Tuesday, February 25, 2014

Better Late Than Never - A Joint Contribution

How to hold a Septuagesima Eve or Farewell Alleluia Party

Septuagesima Eve is the lychgate of Lent – that way station marking entry into the churchyard, ere on Ash Wednesday we pass through the very portal of the church into Quadragesima Abbey, as it were, where for forty days and nights we will redouble our penances and in monkish wise undertake ascetic exercises, cloistering our souls from the busy world till the happy day of Resurrection.

Now a lychgate, as all men know, is a gate overshadowed by a roof, symbolic of Him Who is the Gate of the sheepfold, Himself overshadowed by the Holy Ghost, whereto a body brought for burial is carried, and the first part of the funeral conducted, before it is brought into the church. Hence, when as at first Vespers of Septuagesima the Alleluia is laid aside, in a manner its death is to be represented – just as the corpse, in shroud y-wrapt, ought be plonked down in the lychgate.

Moreover, a wake ought be held, for to mourn dead Alleluia (dear maiden), and, to prevent enormities, Alleluia ought be buried straightway. For this reason, on Septuagestima Eve, Alleluia is buried after Vespers; and, both before and after these affecting services, cocktails in the liturgical colours ought be served nearby.

Before the obsequies, as suitably accoutred guests arrive for this devotional pastime, the gracious host ought present each one with a green cocktail to fittingly conclude Epiphany-tide. It is not permitted to colour the drink with green food colouring – note in particular that green-tinted Guinness is an abomination, and one reserved in any case for St Patrick’s Day. Instead, cunning combinations of sundry decoctions, liqueurs and elixirs are to be employed. This verdant beverage, and all subsequent top-ups, should be consumed before the commencement of First Vespers of Septuagesima.

One should wait until all guests arrive before starting Vespers; it is most disruptive to have people scrabbling for chairs and music, and attempting to join in psalms half-way through. Note that, if the land be laid under interdict, the doors must be closed, and the Office recited on a low note; which will somewhat dampen the spirit of the occasion.

For Vespers, a mediæval chapel (Gothic or Romanesque) is required (every home should have one), or at least a large space, fittingly tricked out, with two rows of chairs facing each other. Do not use narrow hallways: otherwise there can be the risk of accidental concussion at every Gloria Patri. While purists may gasp in horror, it is suggested that the two choirs be mixed (with men and women on each side), lest the volume be too unequal.

It is preferable, whether there be a permanent or temporary chapel, to celebrate Vespers before a dressed and decorated altar (eastward facing) upon which the requisite number of lit candles burn. The Alleluia should be hung on the altar front for all to observe clearly. If no medieval tapestry is available, a large piece of cardboard, made to resemble parchment, with the Alleluia y-writ thereon in clearly visible lettering (employing a flowing font with serifs) will suffice, and may be attached to the altar with concealed tape if no hooks are provided.

Benedicamus Domino with doubled Alleluia having been sung, and Vespers concluded with the Fidelium animæ (or, if a bishop be present, after he has imparted his blessing – if several prelates be present, the highest-ranking blesses unless suspended a divinis), immediately two or four of the youngest present (juniores priores) approach the altar, make due reverence, detach the Alleluia in comely fashion, and gently lay it flat, text facing up, on the waiting bier, which has been prepared earlier.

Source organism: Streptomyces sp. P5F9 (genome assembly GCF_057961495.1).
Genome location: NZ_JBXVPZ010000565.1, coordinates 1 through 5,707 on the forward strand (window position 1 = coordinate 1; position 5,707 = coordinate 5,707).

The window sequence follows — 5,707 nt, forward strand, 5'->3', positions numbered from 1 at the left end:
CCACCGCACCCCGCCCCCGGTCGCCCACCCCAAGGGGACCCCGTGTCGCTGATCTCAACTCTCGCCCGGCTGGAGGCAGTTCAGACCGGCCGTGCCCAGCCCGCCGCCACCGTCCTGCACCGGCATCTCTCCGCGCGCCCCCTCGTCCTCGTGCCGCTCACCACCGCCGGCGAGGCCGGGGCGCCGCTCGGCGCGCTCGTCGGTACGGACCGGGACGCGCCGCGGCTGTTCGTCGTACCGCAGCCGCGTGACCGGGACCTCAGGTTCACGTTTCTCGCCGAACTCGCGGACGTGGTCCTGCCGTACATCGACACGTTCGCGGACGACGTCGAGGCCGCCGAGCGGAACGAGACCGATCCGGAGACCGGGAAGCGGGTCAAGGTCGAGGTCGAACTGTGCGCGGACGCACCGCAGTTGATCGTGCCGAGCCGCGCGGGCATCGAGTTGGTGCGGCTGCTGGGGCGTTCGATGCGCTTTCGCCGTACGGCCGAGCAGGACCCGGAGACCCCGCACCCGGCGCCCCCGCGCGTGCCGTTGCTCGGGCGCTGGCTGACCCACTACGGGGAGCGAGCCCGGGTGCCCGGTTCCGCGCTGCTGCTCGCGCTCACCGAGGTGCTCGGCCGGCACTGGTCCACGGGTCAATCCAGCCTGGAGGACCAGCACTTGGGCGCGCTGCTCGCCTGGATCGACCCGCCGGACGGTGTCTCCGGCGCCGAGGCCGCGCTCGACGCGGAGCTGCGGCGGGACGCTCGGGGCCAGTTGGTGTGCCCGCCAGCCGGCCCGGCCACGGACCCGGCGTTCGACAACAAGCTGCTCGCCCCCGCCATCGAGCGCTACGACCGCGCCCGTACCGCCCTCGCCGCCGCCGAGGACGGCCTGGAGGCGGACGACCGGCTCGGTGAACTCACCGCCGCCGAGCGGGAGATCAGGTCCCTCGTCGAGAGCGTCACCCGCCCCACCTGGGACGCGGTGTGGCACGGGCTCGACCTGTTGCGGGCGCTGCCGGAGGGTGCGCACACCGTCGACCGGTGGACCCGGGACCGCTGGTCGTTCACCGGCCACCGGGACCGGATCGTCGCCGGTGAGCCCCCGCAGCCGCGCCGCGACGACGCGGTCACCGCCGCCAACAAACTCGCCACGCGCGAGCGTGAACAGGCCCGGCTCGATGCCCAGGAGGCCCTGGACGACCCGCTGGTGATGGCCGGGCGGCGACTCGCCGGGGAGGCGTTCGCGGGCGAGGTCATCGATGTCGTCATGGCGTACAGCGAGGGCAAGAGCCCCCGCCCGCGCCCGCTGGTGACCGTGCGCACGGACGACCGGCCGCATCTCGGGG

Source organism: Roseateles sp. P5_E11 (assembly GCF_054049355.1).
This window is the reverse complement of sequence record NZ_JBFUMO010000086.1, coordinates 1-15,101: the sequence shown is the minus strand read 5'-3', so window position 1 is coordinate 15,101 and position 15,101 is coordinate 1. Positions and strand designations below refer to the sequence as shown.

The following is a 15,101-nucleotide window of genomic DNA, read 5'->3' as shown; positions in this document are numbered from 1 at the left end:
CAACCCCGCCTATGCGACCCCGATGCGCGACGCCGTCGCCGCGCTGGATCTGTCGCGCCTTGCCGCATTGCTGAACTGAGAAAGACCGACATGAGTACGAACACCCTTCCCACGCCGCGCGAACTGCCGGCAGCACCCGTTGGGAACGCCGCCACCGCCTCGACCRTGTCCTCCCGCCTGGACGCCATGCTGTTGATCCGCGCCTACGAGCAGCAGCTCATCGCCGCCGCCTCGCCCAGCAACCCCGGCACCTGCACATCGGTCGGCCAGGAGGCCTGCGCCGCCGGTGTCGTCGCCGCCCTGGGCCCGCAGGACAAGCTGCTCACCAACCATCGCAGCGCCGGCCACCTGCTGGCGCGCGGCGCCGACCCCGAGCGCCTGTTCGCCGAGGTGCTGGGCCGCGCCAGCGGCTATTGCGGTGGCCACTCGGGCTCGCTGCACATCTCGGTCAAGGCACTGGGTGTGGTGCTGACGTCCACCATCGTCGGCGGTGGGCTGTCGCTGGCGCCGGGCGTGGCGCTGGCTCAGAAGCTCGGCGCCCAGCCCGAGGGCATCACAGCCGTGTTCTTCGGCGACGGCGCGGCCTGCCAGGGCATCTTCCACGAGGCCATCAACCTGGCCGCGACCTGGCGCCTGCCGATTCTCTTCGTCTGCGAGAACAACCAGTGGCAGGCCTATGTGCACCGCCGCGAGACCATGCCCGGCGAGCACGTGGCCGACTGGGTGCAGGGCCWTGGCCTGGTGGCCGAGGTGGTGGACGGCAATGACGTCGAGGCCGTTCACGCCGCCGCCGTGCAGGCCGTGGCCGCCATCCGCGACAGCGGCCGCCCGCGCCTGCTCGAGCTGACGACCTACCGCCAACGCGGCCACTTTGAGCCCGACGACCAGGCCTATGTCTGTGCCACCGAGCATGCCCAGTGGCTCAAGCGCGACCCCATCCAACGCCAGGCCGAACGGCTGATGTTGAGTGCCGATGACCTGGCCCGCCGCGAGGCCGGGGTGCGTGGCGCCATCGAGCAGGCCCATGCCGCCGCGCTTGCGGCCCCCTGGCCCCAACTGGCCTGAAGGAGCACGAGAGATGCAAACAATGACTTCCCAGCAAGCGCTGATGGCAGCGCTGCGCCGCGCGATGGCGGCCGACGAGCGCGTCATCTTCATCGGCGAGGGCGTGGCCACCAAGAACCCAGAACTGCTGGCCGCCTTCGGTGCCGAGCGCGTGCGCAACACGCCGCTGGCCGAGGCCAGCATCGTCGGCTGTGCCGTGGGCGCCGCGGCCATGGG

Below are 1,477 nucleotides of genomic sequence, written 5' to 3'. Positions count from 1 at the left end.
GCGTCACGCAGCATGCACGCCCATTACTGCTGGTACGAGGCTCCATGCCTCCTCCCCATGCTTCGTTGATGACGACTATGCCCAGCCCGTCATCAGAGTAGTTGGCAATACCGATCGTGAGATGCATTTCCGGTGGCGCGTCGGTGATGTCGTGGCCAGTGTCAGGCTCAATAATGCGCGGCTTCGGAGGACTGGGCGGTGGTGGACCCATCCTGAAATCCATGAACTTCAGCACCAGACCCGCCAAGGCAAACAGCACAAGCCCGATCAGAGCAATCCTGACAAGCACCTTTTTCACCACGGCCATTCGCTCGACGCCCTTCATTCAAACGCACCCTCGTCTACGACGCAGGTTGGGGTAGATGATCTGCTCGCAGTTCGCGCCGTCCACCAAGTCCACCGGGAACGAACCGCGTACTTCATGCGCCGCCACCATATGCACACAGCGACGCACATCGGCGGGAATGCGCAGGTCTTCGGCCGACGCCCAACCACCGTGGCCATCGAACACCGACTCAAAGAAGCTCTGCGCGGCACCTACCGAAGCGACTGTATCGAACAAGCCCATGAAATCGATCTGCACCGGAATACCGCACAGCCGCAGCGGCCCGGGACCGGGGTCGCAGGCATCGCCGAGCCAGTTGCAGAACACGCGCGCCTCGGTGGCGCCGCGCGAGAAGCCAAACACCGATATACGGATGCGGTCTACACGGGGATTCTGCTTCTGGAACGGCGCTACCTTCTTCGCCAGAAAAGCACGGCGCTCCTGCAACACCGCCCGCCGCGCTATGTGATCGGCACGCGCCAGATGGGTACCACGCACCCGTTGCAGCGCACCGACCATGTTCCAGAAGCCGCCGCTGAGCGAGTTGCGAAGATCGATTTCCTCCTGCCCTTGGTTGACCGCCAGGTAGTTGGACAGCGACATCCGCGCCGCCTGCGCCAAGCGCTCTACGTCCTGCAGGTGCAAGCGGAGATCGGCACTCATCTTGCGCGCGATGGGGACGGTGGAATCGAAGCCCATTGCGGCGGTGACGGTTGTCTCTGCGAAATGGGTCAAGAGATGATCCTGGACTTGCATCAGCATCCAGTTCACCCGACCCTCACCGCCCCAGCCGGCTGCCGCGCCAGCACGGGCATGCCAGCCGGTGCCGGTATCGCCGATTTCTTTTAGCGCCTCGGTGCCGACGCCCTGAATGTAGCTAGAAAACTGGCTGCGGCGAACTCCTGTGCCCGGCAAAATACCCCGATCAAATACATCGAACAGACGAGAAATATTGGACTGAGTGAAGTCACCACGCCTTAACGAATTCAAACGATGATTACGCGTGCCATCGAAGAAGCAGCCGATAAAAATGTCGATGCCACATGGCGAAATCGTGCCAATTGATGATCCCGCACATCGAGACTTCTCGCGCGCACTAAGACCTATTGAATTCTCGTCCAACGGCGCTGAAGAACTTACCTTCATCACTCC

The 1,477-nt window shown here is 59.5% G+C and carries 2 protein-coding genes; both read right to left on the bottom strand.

Carrying their cargo with deserved decorum, these bearers then lead a funereal procession out from the chapel, through the house, and around the garden to the grave prepared (which must have been suitably decorated with purple flowers, and supplied with a handy pile of stones nearby). Meanwhile all sing the hymn Alleluia dulce carmen, preferably in polyphony, repeating its verses as necessary until Alleluia be buried into the grave. 

Having assembled at the graveside, the officiant first rolls up the Alleluia if necessary, then with sober deportment deposits it into a coffin or other apt receptacle. After sealing this, he lowers it into the grave. All present then process past this resting place of dead Alleluia, each one laying a stone on top as they pass, thus building a cairn while still singing. All depart the grave in solemn silence after a most liturgical pause.

Following the obsequies, as expeditiously as possible, the host and his attendants (as it were the celebrant and his ministers) should make and distribute purple cocktails to the guests. On no account are any left-over green cocktails to be consumed, under pain of serious sin and excommunication reserved to the Apostolic See. Nonetheless, exceptions to this rule are allowed for those who are allergic to the purple cocktail; or those who are only permitted one alcoholic beverage and who arrived too late to finish their drink before Vespers; or those holding a Papal indult or immemorial privilege: no others.

During the mixing these purple cocktails, it is fitting for guests to retire and shed their green garments in favour of purple ones, if possible. Men of limited imagination may choose simply to change their neck tie. Since the liturgical portion of the evening has been completed (as Compline will be recited in private), guests may innocently disport themselves henceforth as befits any polite social gathering, taking care to remember that utterance of the ‘A’ word is strictly forbidden.

It is appropriate to serve dinner now. Please note that serving only purple food would be considered excessive, not to mention nauseating. A reasonable use of vegetables in such shades would be appropriate, however.